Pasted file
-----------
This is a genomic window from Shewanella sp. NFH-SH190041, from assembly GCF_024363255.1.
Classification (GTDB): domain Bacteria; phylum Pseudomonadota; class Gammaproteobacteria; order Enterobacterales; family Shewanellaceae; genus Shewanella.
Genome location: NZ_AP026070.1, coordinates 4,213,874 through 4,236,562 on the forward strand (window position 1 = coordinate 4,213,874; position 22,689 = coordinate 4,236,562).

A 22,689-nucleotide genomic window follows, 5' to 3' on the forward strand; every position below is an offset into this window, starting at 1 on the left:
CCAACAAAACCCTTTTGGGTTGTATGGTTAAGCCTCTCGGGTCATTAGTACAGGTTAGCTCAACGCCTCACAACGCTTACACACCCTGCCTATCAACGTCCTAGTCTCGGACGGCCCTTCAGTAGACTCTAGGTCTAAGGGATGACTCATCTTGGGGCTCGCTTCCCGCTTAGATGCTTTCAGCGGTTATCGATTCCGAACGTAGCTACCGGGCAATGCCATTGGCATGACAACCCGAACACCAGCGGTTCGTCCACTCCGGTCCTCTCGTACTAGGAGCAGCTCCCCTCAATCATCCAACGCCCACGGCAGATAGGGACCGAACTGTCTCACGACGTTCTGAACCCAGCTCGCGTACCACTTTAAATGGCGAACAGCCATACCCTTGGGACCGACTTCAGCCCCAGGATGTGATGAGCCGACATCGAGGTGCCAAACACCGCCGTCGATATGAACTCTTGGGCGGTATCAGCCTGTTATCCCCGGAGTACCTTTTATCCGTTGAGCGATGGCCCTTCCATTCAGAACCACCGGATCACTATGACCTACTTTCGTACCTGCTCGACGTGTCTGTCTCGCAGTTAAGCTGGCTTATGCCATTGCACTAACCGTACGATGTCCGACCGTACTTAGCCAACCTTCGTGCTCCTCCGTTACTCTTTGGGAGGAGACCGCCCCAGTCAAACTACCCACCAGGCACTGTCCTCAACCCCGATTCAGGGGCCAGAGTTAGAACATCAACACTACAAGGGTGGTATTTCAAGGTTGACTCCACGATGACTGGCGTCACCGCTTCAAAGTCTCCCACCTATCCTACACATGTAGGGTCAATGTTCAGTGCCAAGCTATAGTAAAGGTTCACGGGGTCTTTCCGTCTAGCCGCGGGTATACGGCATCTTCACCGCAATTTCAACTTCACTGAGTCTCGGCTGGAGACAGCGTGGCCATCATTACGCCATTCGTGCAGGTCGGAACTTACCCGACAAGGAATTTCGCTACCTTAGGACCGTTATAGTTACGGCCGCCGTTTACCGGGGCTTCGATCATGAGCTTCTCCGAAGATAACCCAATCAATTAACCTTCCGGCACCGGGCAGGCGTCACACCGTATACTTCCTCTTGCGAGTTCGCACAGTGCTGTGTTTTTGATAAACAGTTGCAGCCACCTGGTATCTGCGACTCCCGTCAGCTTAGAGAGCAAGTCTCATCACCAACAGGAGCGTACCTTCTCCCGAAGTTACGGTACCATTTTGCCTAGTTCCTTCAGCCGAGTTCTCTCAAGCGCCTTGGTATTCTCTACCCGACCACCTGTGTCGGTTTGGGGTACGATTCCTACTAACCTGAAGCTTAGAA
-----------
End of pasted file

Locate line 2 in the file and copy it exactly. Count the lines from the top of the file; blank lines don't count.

Classification (GTDB): domain Bacteria; phylum Pseudomonadota; class Gammaproteobacteria; order Enterobacterales; family Shewanellaceae; genus Shewanella.